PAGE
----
By Jaimy Lee
Whether you’re new to investing in pharmaceutical or biotechnology companies or simply paying close attention to the race to develop a COVID-19 vaccine, questions may have occurred about how clinical trials work — here’s what you need to know to understand the process.
The first thing is that we’ve never seen vaccines developed as quickly as what is happening right now. It took a year and a half to develop a Zika vaccine, four years for a mumps vaccine, and 10 years for a flu vaccine.
The COVID-19 vaccines being developed by AstraZeneca /zigman2/quotes/200304487/composite AZN +1.46% /zigman2/quotes/203048482/delayed UK:AZN +0.13% and the University of Oxford, BioNTech /zigman2/quotes/214419716/composite BNTX -0.27% and Pfizer Inc. /zigman2/quotes/202877789/composite PFE -0.63% , and Moderna Inc. /zigman2/quotes/205619834/composite MRNA -1.05% are well into Phase 3 clinical trials in the U.S., with the makers of all three claiming it’s possible to have clinical data from the late-stage studies for their vaccine candidates during this calendar year.
It’s been nine months since Chinese authorities first notified world health officials about the presence of the virus.
What each clinical-trial phase means
Preclinical studies: These are studies that test how a drug or vaccine fares in animals, often macaques, a kind of monkey, or mice. These studies are traditionally performed before a therapy or vaccine moves into clinical trials with humans; however, in the pandemic, some preclinical trials for COVID-19 vaccines have been conducted concurrently with Phase 1 trials. “I don’t think proving this in an animal model is on the critical path to getting this to a clinical trial,” Dr. Tal Zaks, Moderna’s chief medical officer, told Stat News in March.
Phase 1 clinical trial: These are small studies designed to evaluate the safety and efficacy of a drug or vaccine in healthy adults. In the case of the COVID-19 vaccine candidates, this means fewer than 200 people were enrolled in the early-stage studies in the U.S., including ones conducted by BioNTech and Pfizer, Inovio Pharmaceuticals Inc. /zigman2/quotes/202993817/composite INO -1.96% , and Moderna Inc. Inovio’s early-stage study enrolled 40 people.
These trials focus on safety; assess immunogenicity, which is the ability to generate an immune response; and help researchers better understand the correct dosing amount. (Based on the Phase 1 findings, for example, BioNTech and Pfizer plan to advance a two-dose regimen of 30 micrograms of their candidate, BNT162b2, into the Phase 2/3 trial.)
Phase 2 clinical trial: The midstage studies also assess dosing amounts and enroll hundreds of participants. In some cases, the trials overlap, such as Novavax Inc.’s /zigman2/quotes/202614340/composite NVAX -2.65% Phase 1/2 study for its experimental COVID-19 vaccine, which has enrolled 131 healthy adults between the ages of 18 and 59. (The first two phases of the study are being conducted in Australia, but the late-stage trial is expected to be conducted in the U.S.) “This phase includes studies that may provide additional information on common short-term side effects and how the size of the dose relates to immune response,” the Food and Drug Administration has stated in public documents.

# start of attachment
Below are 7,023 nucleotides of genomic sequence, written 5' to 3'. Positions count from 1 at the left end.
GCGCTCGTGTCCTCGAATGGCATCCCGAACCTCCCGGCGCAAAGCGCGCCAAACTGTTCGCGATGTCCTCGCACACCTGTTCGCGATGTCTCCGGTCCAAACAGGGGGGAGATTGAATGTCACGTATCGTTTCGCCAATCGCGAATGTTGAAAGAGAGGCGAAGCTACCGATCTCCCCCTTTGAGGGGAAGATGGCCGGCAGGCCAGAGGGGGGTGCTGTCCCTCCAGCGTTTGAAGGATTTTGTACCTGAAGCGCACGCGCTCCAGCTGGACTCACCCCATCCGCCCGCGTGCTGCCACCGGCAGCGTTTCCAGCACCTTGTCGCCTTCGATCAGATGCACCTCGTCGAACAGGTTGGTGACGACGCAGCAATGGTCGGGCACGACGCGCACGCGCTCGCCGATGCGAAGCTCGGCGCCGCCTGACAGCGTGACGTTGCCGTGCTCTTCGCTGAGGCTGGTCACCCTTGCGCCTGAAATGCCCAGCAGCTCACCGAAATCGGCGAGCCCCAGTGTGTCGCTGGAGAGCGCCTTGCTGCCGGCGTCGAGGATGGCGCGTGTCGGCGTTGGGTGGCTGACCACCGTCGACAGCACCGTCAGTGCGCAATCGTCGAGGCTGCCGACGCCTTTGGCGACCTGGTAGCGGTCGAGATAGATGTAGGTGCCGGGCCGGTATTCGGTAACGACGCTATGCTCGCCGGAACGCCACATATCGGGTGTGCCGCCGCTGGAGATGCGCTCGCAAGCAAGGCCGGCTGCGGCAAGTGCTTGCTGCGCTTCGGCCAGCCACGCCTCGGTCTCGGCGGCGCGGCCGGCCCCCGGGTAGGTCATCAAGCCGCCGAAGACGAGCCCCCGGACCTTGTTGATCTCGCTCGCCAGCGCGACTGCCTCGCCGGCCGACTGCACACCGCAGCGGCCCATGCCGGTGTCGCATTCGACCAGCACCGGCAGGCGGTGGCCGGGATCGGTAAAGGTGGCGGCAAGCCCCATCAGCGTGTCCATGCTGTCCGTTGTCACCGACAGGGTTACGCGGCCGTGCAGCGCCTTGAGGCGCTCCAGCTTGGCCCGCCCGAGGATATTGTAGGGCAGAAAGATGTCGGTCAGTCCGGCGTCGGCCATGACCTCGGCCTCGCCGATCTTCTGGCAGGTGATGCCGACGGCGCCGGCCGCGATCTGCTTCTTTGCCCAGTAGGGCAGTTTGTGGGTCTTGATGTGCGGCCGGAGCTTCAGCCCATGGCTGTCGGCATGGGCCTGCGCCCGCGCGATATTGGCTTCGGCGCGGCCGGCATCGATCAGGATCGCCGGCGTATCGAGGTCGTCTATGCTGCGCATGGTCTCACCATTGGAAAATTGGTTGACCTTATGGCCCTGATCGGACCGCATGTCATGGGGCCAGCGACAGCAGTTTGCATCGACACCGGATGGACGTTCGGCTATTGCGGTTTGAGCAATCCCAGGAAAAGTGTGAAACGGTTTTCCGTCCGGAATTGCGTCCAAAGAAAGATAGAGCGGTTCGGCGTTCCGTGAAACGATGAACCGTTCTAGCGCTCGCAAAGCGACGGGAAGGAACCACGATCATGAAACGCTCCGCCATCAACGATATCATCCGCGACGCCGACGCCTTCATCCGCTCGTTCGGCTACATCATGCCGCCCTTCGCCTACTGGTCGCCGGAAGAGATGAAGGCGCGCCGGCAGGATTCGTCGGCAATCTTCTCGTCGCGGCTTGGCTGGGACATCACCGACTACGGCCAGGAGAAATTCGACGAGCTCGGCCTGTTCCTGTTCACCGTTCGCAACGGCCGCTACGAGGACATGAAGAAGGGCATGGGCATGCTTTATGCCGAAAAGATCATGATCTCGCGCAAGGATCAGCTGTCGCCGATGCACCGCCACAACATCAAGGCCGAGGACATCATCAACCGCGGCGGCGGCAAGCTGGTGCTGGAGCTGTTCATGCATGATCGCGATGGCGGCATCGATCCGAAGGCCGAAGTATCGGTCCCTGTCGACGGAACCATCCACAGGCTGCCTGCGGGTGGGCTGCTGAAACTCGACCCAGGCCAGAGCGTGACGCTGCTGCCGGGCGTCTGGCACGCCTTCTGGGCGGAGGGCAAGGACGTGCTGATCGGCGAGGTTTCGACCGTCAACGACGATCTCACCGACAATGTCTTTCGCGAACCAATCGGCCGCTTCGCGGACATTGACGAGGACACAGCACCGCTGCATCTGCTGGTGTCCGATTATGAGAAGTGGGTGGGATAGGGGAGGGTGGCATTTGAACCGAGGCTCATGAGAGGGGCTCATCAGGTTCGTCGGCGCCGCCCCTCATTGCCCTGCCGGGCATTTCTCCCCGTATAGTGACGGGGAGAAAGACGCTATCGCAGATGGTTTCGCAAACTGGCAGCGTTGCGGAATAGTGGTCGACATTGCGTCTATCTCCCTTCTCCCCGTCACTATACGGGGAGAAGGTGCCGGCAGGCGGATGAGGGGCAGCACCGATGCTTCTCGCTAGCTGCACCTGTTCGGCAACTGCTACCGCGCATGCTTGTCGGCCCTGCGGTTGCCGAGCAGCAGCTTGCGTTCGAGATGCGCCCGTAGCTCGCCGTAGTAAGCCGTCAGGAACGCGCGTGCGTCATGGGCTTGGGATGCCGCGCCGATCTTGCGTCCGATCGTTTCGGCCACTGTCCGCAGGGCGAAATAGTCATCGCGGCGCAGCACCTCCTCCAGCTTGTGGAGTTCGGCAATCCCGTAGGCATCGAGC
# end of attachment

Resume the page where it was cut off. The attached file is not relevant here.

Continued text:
It’s common for phases to overlap, said Dr. Henry Miller, a former FDA official. “Phase 1 merges almost imperceptibly into Phase 2 very often,” he said.
Phase 3 clinical trial: This is the crucial phase. The goal is to enroll thousands of people, to better evaluate how a vaccine candidate performs in a significantly larger patient population. AstraZeneca, BioNTech, Pfizer and Moderna have all committed to enrolling up to 30,000 participants in their late-stage trials. “Phase 3 is the final and most important phase where the vaccine candidate is tested in the field, if you will,” said Dr. Howard Koh, professor of public health leadership at the Harvard T.H. Chan School of Public Health and a former U.S. health official.
Postmarketing surveillance: In short, this is a way to track the product’s effectiveness as well as any potential side effects once it is distributed in the real world. “Monitoring is essential for two reasons,” the FDA has said. “First, even large clinical trials may not be big enough to reveal side effects that do not happen very often. ... Second, vaccine trials may not include groups (including pregnant women or older adults) who might have different types of side effects or who might have a higher risk of side effects than the volunteers who got the vaccine during clinical trials.”
Other terms and distinction you should be aware of
What is an adverse event?
These are negative reactions or side effects to drugs or vaccines being tested. In vaccines, adverse events usually crop up within two months of dosing, according to Sept. 10 remarks by Dr. Peter Marks, director of the FDA’s Center for Biologics Evaluation and Research.
An adverse event recently caused AstraZeneca to halt the Phase 3 study of its vaccine candidate, citing a “potentially unexplained illness” in one of the trial’s participants. According to RBC Capital Markets analyst Brian Abrahams, the participant in the study whose health triggered the hold reportedly was diagnosed with transverse myelitis, a rare spinal disorder potentially associated with vaccines. (AstraZeneca has not confirmed the type of illness, which was first reported by the New York Times .)